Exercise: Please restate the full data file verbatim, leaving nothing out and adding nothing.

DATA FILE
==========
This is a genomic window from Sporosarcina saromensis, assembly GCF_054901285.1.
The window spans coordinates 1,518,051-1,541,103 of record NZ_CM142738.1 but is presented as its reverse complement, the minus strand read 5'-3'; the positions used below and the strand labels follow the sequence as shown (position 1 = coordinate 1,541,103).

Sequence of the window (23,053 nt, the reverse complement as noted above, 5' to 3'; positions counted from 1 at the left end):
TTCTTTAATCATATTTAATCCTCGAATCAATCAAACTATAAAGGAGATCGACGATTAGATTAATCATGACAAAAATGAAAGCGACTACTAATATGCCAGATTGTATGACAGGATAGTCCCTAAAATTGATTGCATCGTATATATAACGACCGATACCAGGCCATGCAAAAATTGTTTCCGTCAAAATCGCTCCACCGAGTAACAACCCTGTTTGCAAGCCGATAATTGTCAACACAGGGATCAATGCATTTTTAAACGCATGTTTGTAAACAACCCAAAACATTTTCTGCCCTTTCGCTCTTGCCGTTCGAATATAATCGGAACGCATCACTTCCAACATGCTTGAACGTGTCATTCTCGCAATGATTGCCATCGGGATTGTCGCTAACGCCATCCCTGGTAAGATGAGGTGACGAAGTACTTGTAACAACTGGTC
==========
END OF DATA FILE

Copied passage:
This is a genomic window from Sporosarcina saromensis, assembly GCF_054901285.1.
The window spans coordinates 1,518,051-1,541,103 of record NZ_CM142738.1 but is presented as its reverse complement, the minus strand read 5'-3'; the positions used below and the strand labels follow the sequence as shown (position 1 = coordinate 1,541,103).

Sequence of the window (23,053 nt, the reverse complement as noted above, 5' to 3'; positions counted from 1 at the left end):
TTCTTTAATCATATTTAATCCTCGAATCAATCAAACTATAAAGGAGATCGACGATTAGATTAATCATGACAAAAATGAAAGCGACTACTAATATGCCAGATTGTATGACAGGATAGTCCCTAAAATTGATTGCATCGTATATATAACGACCGATACCAGGCCATGCAAAAATTGTTTCCGTCAAAATCGCTCCACCGAGTAACAACCCTGTTTGCAAGCCGATAATTGTCAACACAGGGATCAATGCATTTTTAAACGCATGTTTGTAAACAACCCAAAACATTTTCTGCCCTTTCGCTCTTGCCGTTCGAATATAATCGGAACGCATCACTTCCAACATGCTTGAACGTGTCATTCTCGCAATGATTGCCATCGGGATTGTCGCTAACGCCATCCCTGGTAAGATGAGGTGACGAAGTACTTGTAACAACTGGTC